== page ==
The Rise of Ransom City is a sequel of sorts, following Felix Gilman’s The Half-Made World—a wonderful, genre-bending novel released some two years ago. That book concluded with a satisfying ending, but the story definitely didn’t end there. In The Rise of Ransom City, Gilman returns to the half-made world from a completely new perspective. In a stroke of mad-genius brilliance, Gilman has created a story that far surpasses its predecessor in writing and scope, and that is in nearly every way a standalone novel while still wrapping up the events of The Half-Made World.
Harry Ransom is an inventor with an unhealthy drive for adventure, a self-conceit that brings him way too much trouble, and a naive worldview. When his father dies, he decides to venture out in pursuit of fame and glory. Throughout his adventures, he writes pieces of his autobiography and sends them randomly out into the world. Years later, a journalist collects all the pieces, and together, those comprise The Rise of Ransom City.
This autobiographic narration from an utterly flawed yet extremely likeable character works extremely well. The story jumps all over the place as Harry Ransom relates his new adventures—the ones he is having while writing—and his old adventures, while constantly interrupting himself to portray a picture of the world he walked in and the people he met. Due to the nature of this story, it is easy to compare it with that other autobiographic fantasy series, Patrick Rothfuss’s Kingkiller Chronicle—and indeed, there are many similarities. Like The Name of the Wind, The Rise of Ransom City is a chaotic character study that conveys the story of an extraordinary life. Mundane elements, like struggling with poverty and trying to find true love, are captivatingly conveyed. Gilman may lack Rothfuss’s knack for beautiful, near-poetic prose, but in return, he has significantly more story-telling skills. Where The Name of the Wind really doesn’t have much substance in the way of story, the autobiography of Harry Ransom is brimful of action and suspense.
Scope in perspective
What sets this story apart from other novels, including The Half-Made World, is its scope. In The Rise of Ransom City, Gilman expands this uniquely flavored world with a rich history. More importantly, while reading, there is this sense of looking in while the history is being written. From the get-go, Ransom addresses his audience as a people who know their recent history. When he mentions that things were different before “the battle of Jasper City,” he clearly assumes you know what this battle was. Obviously, his audience is fictional, and we don’t know what that battle was, but we know immediately that it was something big and that we’ll simply have to continue reading to find out. This method of storytelling creates a significant amount of the suspense of The Rise of Ransom City, and the execution on Gilman’s part is utterly brilliant.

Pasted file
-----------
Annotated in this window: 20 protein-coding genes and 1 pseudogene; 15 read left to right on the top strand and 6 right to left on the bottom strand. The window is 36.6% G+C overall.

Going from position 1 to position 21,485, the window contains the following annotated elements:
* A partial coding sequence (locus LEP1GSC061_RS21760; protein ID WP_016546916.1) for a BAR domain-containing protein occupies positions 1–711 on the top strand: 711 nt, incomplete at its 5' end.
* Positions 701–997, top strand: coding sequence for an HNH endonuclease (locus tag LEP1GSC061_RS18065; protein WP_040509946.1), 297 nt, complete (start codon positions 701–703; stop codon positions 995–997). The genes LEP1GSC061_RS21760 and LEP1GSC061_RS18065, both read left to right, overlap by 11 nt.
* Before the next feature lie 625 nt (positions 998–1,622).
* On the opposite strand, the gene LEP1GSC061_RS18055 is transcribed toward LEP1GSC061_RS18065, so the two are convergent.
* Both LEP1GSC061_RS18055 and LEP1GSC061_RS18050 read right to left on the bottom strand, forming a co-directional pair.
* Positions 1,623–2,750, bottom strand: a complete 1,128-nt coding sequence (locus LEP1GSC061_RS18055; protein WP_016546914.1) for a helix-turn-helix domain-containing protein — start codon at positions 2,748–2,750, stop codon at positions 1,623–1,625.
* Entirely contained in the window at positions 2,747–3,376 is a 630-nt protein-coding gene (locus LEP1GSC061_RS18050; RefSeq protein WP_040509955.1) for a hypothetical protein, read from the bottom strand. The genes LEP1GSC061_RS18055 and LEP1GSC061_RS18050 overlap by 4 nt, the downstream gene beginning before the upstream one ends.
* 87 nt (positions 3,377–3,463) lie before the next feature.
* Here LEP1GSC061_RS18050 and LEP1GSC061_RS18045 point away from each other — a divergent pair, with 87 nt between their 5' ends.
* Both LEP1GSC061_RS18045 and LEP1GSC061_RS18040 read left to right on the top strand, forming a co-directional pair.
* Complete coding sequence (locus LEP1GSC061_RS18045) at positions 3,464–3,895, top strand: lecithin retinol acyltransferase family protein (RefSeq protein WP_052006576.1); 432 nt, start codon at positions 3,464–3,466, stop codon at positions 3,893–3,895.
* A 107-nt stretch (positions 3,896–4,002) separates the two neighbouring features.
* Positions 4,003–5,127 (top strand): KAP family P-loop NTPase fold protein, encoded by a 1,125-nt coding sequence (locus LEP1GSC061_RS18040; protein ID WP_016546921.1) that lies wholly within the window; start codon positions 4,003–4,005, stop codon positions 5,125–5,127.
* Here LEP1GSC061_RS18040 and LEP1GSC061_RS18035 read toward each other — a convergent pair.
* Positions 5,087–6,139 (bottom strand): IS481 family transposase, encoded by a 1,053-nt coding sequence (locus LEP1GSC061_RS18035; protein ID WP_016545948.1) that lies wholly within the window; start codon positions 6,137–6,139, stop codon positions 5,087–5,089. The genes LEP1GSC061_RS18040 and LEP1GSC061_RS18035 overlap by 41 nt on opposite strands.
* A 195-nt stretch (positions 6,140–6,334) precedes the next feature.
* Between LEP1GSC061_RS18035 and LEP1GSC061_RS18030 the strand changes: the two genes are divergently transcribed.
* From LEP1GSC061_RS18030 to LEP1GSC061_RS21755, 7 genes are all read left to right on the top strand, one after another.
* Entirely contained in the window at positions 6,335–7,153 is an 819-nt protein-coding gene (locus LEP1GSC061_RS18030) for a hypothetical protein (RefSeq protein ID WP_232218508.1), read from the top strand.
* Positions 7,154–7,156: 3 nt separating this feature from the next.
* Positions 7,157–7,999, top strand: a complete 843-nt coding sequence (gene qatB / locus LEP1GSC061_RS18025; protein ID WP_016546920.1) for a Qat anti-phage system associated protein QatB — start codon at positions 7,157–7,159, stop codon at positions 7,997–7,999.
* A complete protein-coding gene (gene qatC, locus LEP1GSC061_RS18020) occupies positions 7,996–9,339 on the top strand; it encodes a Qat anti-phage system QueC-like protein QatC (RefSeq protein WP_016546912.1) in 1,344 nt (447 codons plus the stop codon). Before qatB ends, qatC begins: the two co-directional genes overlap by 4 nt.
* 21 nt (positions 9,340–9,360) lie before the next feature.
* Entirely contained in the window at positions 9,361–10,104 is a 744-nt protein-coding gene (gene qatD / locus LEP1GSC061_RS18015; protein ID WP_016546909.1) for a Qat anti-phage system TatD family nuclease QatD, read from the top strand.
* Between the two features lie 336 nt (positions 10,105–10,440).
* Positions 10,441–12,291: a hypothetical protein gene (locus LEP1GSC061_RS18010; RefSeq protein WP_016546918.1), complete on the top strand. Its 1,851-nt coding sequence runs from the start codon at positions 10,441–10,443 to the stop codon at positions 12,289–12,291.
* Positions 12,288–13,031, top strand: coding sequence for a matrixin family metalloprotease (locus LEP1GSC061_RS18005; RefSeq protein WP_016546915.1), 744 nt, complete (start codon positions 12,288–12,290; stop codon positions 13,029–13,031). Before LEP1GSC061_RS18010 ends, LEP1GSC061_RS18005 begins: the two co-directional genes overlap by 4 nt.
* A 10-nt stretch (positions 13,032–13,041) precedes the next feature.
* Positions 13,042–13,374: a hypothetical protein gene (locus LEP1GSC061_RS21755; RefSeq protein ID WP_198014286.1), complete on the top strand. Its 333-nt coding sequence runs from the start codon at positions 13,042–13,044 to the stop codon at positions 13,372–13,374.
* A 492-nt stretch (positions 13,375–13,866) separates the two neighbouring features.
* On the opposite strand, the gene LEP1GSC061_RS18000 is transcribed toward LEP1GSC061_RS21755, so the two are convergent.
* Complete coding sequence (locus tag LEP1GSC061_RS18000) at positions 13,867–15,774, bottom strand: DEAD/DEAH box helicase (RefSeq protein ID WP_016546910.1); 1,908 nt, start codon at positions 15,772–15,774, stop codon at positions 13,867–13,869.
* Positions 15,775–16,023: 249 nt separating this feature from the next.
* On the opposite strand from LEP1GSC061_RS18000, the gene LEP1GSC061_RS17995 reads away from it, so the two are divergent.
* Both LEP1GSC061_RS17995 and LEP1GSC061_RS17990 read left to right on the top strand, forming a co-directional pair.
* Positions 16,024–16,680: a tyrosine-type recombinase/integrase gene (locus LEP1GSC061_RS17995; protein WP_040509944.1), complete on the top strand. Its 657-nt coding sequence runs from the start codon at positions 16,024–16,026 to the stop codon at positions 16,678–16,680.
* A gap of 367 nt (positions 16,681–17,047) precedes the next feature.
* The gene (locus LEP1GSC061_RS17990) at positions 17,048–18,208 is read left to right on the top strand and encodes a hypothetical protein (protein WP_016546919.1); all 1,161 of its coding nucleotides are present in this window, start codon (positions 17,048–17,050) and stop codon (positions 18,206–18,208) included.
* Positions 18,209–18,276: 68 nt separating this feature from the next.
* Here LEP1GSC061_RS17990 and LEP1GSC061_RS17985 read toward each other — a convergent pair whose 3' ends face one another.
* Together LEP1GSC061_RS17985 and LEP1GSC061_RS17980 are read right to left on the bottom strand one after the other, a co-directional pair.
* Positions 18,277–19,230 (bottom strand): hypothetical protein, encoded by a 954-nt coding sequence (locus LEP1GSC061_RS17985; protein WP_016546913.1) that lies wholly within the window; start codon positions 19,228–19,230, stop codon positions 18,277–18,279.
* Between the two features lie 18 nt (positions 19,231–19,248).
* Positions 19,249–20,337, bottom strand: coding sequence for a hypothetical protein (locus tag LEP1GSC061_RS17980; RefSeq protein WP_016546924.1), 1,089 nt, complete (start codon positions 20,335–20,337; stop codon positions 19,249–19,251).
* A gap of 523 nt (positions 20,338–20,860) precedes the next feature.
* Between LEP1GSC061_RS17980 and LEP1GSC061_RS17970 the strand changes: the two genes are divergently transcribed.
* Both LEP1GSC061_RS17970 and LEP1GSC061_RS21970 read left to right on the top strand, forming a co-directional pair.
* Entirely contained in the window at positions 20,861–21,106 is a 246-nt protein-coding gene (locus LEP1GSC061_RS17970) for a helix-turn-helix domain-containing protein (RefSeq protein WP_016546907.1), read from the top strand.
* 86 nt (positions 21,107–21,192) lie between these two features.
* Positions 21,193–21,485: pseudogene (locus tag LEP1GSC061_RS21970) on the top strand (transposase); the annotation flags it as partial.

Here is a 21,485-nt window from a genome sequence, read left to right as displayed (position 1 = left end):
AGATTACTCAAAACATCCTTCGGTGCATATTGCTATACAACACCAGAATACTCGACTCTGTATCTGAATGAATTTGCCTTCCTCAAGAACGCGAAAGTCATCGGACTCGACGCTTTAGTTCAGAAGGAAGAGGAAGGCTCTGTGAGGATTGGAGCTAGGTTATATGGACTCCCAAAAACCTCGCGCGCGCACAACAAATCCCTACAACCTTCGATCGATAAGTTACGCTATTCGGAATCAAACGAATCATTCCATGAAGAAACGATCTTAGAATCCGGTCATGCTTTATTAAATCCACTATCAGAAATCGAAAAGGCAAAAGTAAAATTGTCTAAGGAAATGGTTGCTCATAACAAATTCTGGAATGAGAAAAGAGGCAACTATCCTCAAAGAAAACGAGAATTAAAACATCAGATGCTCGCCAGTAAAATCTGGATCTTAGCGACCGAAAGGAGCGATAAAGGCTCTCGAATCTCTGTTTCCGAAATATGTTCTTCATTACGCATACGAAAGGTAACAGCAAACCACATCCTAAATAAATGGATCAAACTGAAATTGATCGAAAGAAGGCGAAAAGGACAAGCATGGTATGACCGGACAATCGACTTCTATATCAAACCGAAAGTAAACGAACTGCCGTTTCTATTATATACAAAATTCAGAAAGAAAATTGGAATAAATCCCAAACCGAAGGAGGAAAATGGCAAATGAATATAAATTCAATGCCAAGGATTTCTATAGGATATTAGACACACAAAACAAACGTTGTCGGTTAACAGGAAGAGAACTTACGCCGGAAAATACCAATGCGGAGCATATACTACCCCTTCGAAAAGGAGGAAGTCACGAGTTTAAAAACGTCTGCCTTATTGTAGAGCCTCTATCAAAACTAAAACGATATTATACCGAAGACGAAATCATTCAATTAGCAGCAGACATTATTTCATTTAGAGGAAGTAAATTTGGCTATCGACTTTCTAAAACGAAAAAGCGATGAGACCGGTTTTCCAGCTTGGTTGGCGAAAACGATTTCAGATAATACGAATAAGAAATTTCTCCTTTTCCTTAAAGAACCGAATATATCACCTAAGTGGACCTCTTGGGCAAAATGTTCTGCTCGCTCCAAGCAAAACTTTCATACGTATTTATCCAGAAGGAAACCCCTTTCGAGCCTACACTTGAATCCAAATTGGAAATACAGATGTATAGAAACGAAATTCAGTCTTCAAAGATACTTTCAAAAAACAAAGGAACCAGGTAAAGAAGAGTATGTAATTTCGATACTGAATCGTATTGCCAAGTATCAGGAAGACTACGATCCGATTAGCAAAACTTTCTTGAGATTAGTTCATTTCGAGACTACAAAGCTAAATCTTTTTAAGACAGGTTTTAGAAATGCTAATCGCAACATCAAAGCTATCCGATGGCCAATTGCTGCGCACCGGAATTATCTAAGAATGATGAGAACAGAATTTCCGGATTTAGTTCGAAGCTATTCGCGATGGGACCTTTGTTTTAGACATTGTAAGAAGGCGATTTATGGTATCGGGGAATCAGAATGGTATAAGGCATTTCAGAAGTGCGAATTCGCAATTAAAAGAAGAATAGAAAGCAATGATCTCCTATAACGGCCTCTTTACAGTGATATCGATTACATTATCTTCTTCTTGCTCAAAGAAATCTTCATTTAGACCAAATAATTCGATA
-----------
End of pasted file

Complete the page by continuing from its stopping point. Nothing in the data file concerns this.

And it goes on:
The American Dream
The world in which Ransom’s autobiography takes place further deepens the scope of The Rise of Ransom City. It is a rural wild west, still largely unmade. When man brought technology to the unmade lands, the spirits of the land seized the opportunity. A steam locomotive, for example, suddenly became the vessel of an old god, and its creators became the god’s slaves. Through man-made technology, the old gods battle each other, and the creators of said technology are the unending war’s greatest victims. Yet, the wild west is also a place of opportunity where dreams can still come true and a poor man can become rich through hard work and dedication. This world paints a picture of The American Dream in which actions clearly have consequences and the modernization of the world leads to its destruction. It’s an endless cycle that, in Gilman’s voice, can only be perceived as deeply ironic.
After The Half-Made World—which had some serious pacing problems—The Rise of Ransom City is a fresh breath of wonderful story telling. It is a genre-bending story of a mundane man trying to seize any opportunity to make a name for himself. This is the study of a flawed character whose tendency to boast leads to trouble and tragedy. There are still some parts in which the pacing doesn’t work quite as well as Gilman intended, but the narration solves this problem adequately. The Rise of Random City never grows dull.
Why should you read this book?
Whether or not you’ve read The Half-Made World, you should give its sequel a chance. The Rise of Ransom City is a unique story from a fresh perspective. This book is for anyone who enjoys the American pioneering history, westerns, steampunk novels, or contemporary fantasy. The epic wars and wonderful world building will even appeal to fans of high fantasy. This is an unparalleled and deep example of what happens when the lines between fantasy and literature start blurring, and, in writing it, Felix Gilman has established his literary craftsmanship once and for all.
Stephan received a review copy of The Rise of Ransom City courtesy of Tor Books.
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